The Federal government says it has struck an agreement with Australia's three biggest gas companies which will see them cover an expected gas shortfall on that nation's east coast in 2018.
Prime Minister Malcolm Turnbull said his government has reached a deal with Santos, Shell and Origin Energy that will see them provide enough gas to avoid a forecast shortfall of up to 107 petajoules, predicted by the Australian Energy Market Operator (AEMO) on Tuesday.
"AEMO identified additional gas requirements up to 107 petajoules of gas in 2018 on top of the expected shortfall amount," he said.
"We have secured that guarantee from these three big gas companies, three big gas exporters that the shortfall, the expected shortfall identified by AEMO and the ACCC in 2018 -- they will provide the gas to meet that."
Despite Australia being in-line to become the world's largest Liquified Natural Gas (LNG) exporters, the country is currently facing domestic shortages, seen mainly on the east coast, so severe Turnbull has even threatened to limit exports to shore up the local market.
"The Commonwealth has very considerable powers to control exports. We have made it very clear that we are prepared to exercise those powers in circumstances where there is going to be a shortfall of gas," Turnbull said.
"Our objective is to ensure there is not a shortfall of gas. That is the objective. We have been given the undertakings today and we have got further work to do. We want to see this incorporated into an agreement.
"It is very important to provide the maximum assurance for Australian families and businesses and jobs with the supply of gas."
As he has done in the past, the Prime Minister also took aim at state governments for their part in causing the shortfall by failing to develop their own gas resources, saying they are only costing Australians more.
"Whatever the price of gas is in Queensland, because Queensland is where most of the gas is now being produced on the east coast, it is going to be more expensive in Melbourne because of the cost of getting it there," he said.
"The failure of the States of Victoria and New South Wales to get their onshore gas resources developed means residents of New South Wales and Victoria and businesses in those states are going to continue to pay more for gas than they otherwise would."
Energy availability has recently been a hot-pocket of Australian political debate, with rising power prices eating away at household and business wallets, while blackouts have hit parts of the country during severe weather events.
Australia also signed gas export market contracts worth about twice the size of the domestic markets. As well, states around the country vary in their responses to gas production -- with NSW and Victoria each having partial or total bans on parts of the gas industry, such as fracking.
The heated discussion also comes in light of a report released in July of this year that found that the wholesale price of gas resources in Australia could actually be influencing high electricity prices around the nation.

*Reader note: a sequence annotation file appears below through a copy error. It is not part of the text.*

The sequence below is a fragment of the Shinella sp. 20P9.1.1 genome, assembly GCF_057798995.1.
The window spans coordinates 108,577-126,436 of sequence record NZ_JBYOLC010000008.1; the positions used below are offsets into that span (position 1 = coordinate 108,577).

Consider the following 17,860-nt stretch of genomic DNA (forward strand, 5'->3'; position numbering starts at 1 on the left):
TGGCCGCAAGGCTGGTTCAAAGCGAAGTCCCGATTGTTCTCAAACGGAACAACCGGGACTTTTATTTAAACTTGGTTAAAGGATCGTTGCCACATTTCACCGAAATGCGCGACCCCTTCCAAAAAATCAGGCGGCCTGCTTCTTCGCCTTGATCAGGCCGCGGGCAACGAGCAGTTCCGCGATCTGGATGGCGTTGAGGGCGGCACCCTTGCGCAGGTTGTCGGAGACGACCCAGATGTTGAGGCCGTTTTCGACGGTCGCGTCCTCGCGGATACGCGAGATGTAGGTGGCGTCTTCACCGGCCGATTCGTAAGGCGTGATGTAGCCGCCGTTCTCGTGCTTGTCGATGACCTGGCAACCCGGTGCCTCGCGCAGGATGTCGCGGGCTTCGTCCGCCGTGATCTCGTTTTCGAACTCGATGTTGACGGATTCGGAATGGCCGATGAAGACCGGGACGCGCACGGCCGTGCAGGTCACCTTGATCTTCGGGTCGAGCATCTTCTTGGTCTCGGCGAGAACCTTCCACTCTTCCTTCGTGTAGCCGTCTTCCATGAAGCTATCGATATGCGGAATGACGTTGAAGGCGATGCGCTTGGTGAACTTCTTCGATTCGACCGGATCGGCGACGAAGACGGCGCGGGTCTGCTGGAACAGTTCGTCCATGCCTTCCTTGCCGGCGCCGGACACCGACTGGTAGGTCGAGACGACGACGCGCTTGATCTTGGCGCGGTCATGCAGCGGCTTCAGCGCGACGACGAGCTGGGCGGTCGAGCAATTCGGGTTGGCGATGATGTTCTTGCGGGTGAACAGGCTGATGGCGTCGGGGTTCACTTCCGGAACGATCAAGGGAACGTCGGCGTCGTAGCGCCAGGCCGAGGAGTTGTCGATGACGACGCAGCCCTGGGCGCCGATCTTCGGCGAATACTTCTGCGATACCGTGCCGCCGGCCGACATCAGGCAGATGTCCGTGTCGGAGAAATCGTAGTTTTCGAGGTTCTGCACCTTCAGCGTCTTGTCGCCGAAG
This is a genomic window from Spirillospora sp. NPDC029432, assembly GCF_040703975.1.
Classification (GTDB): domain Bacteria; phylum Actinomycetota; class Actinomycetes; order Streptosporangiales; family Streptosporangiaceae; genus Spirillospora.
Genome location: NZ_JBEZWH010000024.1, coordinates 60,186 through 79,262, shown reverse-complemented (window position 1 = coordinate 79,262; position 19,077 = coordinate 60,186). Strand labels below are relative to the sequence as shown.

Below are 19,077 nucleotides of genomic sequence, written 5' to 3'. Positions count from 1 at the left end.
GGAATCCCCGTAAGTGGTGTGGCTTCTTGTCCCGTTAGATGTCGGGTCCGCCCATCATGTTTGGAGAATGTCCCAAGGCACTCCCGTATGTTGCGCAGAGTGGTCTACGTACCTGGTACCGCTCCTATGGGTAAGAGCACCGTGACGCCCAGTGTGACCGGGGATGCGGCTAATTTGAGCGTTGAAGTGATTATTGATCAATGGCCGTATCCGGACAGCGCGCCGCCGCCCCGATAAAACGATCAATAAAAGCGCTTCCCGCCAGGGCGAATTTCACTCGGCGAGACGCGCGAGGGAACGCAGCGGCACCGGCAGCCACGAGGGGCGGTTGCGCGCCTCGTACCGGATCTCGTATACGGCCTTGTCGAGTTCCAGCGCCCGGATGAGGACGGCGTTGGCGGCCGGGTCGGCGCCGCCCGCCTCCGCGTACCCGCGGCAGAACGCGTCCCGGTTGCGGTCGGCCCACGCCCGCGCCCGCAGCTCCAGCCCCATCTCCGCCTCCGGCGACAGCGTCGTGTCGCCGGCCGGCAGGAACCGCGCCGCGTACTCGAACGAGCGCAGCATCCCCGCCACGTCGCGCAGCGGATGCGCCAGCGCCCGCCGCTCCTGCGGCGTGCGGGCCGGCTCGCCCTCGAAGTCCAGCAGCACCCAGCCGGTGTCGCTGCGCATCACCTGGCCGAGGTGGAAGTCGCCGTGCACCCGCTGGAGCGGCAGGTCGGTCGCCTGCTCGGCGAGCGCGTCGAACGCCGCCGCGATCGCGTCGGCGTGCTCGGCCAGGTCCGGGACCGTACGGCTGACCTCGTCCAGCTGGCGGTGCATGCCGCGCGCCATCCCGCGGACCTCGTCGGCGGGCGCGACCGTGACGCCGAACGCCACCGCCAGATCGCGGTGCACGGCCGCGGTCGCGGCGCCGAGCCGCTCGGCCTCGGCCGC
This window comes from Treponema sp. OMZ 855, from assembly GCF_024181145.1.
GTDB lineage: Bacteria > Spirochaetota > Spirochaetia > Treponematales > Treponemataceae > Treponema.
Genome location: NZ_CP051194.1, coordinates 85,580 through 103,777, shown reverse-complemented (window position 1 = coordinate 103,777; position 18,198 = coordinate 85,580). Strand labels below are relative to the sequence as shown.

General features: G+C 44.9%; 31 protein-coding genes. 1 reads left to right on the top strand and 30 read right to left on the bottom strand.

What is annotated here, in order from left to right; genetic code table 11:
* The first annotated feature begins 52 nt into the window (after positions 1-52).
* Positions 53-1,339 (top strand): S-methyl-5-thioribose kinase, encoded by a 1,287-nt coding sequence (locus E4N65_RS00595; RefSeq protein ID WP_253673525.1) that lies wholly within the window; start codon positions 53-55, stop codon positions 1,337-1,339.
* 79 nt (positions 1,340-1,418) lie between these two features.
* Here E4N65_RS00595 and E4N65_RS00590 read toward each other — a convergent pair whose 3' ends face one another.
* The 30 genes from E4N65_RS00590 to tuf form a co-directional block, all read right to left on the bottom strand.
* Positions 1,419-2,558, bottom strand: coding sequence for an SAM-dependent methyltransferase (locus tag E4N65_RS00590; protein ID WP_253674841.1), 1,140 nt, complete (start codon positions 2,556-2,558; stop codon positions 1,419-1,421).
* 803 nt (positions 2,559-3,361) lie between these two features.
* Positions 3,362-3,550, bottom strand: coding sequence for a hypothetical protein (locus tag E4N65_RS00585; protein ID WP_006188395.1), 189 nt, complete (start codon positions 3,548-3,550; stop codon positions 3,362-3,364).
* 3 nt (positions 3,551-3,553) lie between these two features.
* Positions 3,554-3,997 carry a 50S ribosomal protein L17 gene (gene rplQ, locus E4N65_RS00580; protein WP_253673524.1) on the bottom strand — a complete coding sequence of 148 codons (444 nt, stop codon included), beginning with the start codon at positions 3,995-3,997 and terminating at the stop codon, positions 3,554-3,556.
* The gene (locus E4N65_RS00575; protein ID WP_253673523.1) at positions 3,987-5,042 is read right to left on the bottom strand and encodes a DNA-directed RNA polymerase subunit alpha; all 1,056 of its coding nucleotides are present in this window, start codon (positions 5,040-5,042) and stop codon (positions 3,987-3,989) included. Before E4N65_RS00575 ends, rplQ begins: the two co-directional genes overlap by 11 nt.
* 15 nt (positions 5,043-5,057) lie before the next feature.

In terms of the shortfall, reports from AEMO and the Australian Competition And Consumer Commission (ACCC) have warned the expected gas shortfall for next year is highly probable. AEMO said the risk of blackouts needs "close attention and monitoring" with shortfalls of up to 107 petajoules forecast for 2018, and 102 petajoules for 2019.
The ACCC warned a "substantial shortfall" is likely in 2018, with the outlook for supply and demand significantly deteriorated since its last inquiry.
In response to Turnbull's deal with the gas companies, Shadow Energy Minister Mark Butler slammed the decision on Wednesday and called for the Prime Minister to "pull the trigger on gas exports".
"Today we are heard from the Prime Minister and the Deputy Prime Minister that they had another talk fest with gas companies and apparently received some undertakings that the minimum level of supply shortage would be covered by the gas companies. Well, that is not enough," he said.
"That is not a sufficient guarantee to Australian business and Australian households that any shortage will be resolvedin favour of Australian companies rather than overseas exports markets.
"The only guarantee available to the government to cover this shortage that they've known about for years, apparently, is to pull the trigger on gas exports. He should have done it today. He should do it tomorrow if he is not willing to."
In 2016 Australian gas was being sold to Japan at 40 percent cheaper than it was at home, in part due to long term contracts signed by major gas providers.
Butler also said that for Australian manufacturers to have faith in the Turnbull agreement, a legal guarantee would need to be organised with the gas companies that holds them to their commitment.
"At the end of the day, if this is able to be resolved by agreement between the government and the gas industry, all well and good but Australian businesses and households have been given those assurances in the past and they haven't been delivered," he said.
"They need a legal guarantee from the government that if things don't come to pass the way that the Prime Minister hopes they will, Australian business and households will be looked after.
"There is no reason they shouldn't have pulled [out of export agreements] today. I call on the Prime Minister to do that. He can continue to have other talk fests and meetings with the gas industry in the meantime but we need a legal guarantee."